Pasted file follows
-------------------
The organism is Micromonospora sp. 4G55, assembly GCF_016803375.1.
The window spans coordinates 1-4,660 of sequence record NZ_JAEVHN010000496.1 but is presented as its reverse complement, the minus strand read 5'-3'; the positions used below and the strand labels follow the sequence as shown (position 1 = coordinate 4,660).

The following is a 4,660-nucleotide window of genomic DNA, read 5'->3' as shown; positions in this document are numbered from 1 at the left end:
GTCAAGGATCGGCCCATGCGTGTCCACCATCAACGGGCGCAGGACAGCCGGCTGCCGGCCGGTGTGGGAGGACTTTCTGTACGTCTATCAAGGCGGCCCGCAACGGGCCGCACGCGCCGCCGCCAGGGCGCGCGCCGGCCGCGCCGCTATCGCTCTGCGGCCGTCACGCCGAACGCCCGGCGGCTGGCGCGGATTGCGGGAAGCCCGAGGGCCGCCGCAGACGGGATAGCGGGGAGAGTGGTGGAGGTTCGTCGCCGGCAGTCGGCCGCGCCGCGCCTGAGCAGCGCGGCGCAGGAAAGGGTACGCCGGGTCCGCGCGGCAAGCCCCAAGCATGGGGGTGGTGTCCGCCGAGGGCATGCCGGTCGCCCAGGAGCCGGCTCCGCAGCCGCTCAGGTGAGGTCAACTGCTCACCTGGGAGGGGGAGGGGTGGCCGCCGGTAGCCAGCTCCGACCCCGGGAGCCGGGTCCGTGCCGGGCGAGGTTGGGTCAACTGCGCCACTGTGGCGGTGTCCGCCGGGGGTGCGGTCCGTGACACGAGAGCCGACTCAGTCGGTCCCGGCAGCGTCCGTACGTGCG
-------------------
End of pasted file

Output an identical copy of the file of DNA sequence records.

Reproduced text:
The organism is Micromonospora sp. 4G55, assembly GCF_016803375.1.
The window spans coordinates 1-4,660 of sequence record NZ_JAEVHN010000496.1 but is presented as its reverse complement, the minus strand read 5'-3'; the positions used below and the strand labels follow the sequence as shown (position 1 = coordinate 4,660).

The following is a 4,660-nucleotide window of genomic DNA, read 5'->3' as shown; positions in this document are numbered from 1 at the left end:
GTCAAGGATCGGCCCATGCGTGTCCACCATCAACGGGCGCAGGACAGCCGGCTGCCGGCCGGTGTGGGAGGACTTTCTGTACGTCTATCAAGGCGGCCCGCAACGGGCCGCACGCGCCGCCGCCAGGGCGCGCGCCGGCCGCGCCGCTATCGCTCTGCGGCCGTCACGCCGAACGCCCGGCGGCTGGCGCGGATTGCGGGAAGCCCGAGGGCCGCCGCAGACGGGATAGCGGGGAGAGTGGTGGAGGTTCGTCGCCGGCAGTCGGCCGCGCCGCGCCTGAGCAGCGCGGCGCAGGAAAGGGTACGCCGGGTCCGCGCGGCAAGCCCCAAGCATGGGGGTGGTGTCCGCCGAGGGCATGCCGGTCGCCCAGGAGCCGGCTCCGCAGCCGCTCAGGTGAGGTCAACTGCTCACCTGGGAGGGGGAGGGGTGGCCGCCGGTAGCCAGCTCCGACCCCGGGAGCCGGGTCCGTGCCGGGCGAGGTTGGGTCAACTGCGCCACTGTGGCGGTGTCCGCCGGGGGTGCGGTCCGTGACACGAGAGCCGACTCAGTCGGTCCCGGCAGCGTCCGTACGTGCG